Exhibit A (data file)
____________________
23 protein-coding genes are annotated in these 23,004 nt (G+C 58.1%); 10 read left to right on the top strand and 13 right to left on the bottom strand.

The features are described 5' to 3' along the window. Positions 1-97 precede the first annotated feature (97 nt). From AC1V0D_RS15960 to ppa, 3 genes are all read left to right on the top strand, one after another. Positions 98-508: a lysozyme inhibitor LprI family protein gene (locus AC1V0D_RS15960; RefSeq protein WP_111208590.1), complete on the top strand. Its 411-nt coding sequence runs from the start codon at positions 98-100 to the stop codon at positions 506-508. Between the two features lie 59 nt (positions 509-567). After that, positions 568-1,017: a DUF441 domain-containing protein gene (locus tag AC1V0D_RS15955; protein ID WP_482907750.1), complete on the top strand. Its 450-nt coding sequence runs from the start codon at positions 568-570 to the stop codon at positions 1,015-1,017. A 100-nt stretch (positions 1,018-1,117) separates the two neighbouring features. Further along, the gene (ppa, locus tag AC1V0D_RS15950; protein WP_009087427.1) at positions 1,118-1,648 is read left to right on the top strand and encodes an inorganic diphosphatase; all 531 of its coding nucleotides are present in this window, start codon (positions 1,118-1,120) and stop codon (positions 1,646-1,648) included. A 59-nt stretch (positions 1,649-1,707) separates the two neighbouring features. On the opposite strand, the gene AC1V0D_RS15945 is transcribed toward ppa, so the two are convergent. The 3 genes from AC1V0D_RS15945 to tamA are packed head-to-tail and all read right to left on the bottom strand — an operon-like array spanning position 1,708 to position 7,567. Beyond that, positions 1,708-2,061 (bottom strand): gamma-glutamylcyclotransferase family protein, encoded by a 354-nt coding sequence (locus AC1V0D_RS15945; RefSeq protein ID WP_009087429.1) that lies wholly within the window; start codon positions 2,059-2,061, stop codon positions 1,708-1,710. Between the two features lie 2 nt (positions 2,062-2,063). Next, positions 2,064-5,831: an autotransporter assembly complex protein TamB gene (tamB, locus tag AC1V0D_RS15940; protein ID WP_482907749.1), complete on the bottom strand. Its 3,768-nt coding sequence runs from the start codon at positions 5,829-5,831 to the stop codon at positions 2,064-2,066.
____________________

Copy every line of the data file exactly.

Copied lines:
23 protein-coding genes are annotated in these 23,004 nt (G+C 58.1%); 10 read left to right on the top strand and 13 right to left on the bottom strand.

The features are described 5' to 3' along the window. Positions 1-97 precede the first annotated feature (97 nt). From AC1V0D_RS15960 to ppa, 3 genes are all read left to right on the top strand, one after another. Positions 98-508: a lysozyme inhibitor LprI family protein gene (locus AC1V0D_RS15960; RefSeq protein WP_111208590.1), complete on the top strand. Its 411-nt coding sequence runs from the start codon at positions 98-100 to the stop codon at positions 506-508. Between the two features lie 59 nt (positions 509-567). After that, positions 568-1,017: a DUF441 domain-containing protein gene (locus tag AC1V0D_RS15955; protein ID WP_482907750.1), complete on the top strand. Its 450-nt coding sequence runs from the start codon at positions 568-570 to the stop codon at positions 1,015-1,017. A 100-nt stretch (positions 1,018-1,117) separates the two neighbouring features. Further along, the gene (ppa, locus tag AC1V0D_RS15950; protein WP_009087427.1) at positions 1,118-1,648 is read left to right on the top strand and encodes an inorganic diphosphatase; all 531 of its coding nucleotides are present in this window, start codon (positions 1,118-1,120) and stop codon (positions 1,646-1,648) included. A 59-nt stretch (positions 1,649-1,707) separates the two neighbouring features. On the opposite strand, the gene AC1V0D_RS15945 is transcribed toward ppa, so the two are convergent. The 3 genes from AC1V0D_RS15945 to tamA are packed head-to-tail and all read right to left on the bottom strand — an operon-like array spanning position 1,708 to position 7,567. Beyond that, positions 1,708-2,061 (bottom strand): gamma-glutamylcyclotransferase family protein, encoded by a 354-nt coding sequence (locus AC1V0D_RS15945; RefSeq protein ID WP_009087429.1) that lies wholly within the window; start codon positions 2,059-2,061, stop codon positions 1,708-1,710. Between the two features lie 2 nt (positions 2,062-2,063). Next, positions 2,064-5,831: an autotransporter assembly complex protein TamB gene (tamB, locus tag AC1V0D_RS15940; protein ID WP_482907749.1), complete on the bottom strand. Its 3,768-nt coding sequence runs from the start codon at positions 5,829-5,831 to the stop codon at positions 2,064-2,066.